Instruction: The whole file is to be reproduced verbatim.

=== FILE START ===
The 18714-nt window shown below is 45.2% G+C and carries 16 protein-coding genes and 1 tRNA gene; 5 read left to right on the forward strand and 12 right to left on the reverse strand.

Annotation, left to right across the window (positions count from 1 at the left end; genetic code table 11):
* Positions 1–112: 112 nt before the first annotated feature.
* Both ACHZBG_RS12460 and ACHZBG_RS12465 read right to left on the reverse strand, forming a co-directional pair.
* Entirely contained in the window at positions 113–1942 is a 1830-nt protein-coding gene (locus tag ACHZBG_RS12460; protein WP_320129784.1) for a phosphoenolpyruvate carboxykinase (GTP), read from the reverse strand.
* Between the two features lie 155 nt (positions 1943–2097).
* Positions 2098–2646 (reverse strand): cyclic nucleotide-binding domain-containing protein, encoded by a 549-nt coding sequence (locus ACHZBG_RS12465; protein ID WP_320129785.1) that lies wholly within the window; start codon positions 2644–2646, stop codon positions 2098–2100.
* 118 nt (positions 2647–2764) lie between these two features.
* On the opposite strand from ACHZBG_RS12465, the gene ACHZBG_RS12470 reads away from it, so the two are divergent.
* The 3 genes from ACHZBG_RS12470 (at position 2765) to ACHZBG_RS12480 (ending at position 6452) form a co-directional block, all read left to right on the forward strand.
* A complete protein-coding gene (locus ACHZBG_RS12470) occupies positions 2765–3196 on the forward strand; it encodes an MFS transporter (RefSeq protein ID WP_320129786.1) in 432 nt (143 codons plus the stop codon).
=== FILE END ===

The 18714-nt window shown below is 45.2% G+C and carries 16 protein-coding genes and 1 tRNA gene; 5 read left to right on the forward strand and 12 right to left on the reverse strand.

Annotation, left to right across the window (positions count from 1 at the left end; genetic code table 11):
* Positions 1–112: 112 nt before the first annotated feature.
* Both ACHZBG_RS12460 and ACHZBG_RS12465 read right to left on the reverse strand, forming a co-directional pair.
* Entirely contained in the window at positions 113–1942 is a 1830-nt protein-coding gene (locus tag ACHZBG_RS12460; protein WP_320129784.1) for a phosphoenolpyruvate carboxykinase (GTP), read from the reverse strand.
* Between the two features lie 155 nt (positions 1943–2097).
* Positions 2098–2646 (reverse strand): cyclic nucleotide-binding domain-containing protein, encoded by a 549-nt coding sequence (locus ACHZBG_RS12465; protein ID WP_320129785.1) that lies wholly within the window; start codon positions 2644–2646, stop codon positions 2098–2100.
* 118 nt (positions 2647–2764) lie between these two features.
* On the opposite strand from ACHZBG_RS12465, the gene ACHZBG_RS12470 reads away from it, so the two are divergent.
* The 3 genes from ACHZBG_RS12470 (at position 2765) to ACHZBG_RS12480 (ending at position 6452) form a co-directional block, all read left to right on the forward strand.
* A complete protein-coding gene (locus ACHZBG_RS12470) occupies positions 2765–3196 on the forward strand; it encodes an MFS transporter (RefSeq protein ID WP_320129786.1) in 432 nt (143 codons plus the stop codon).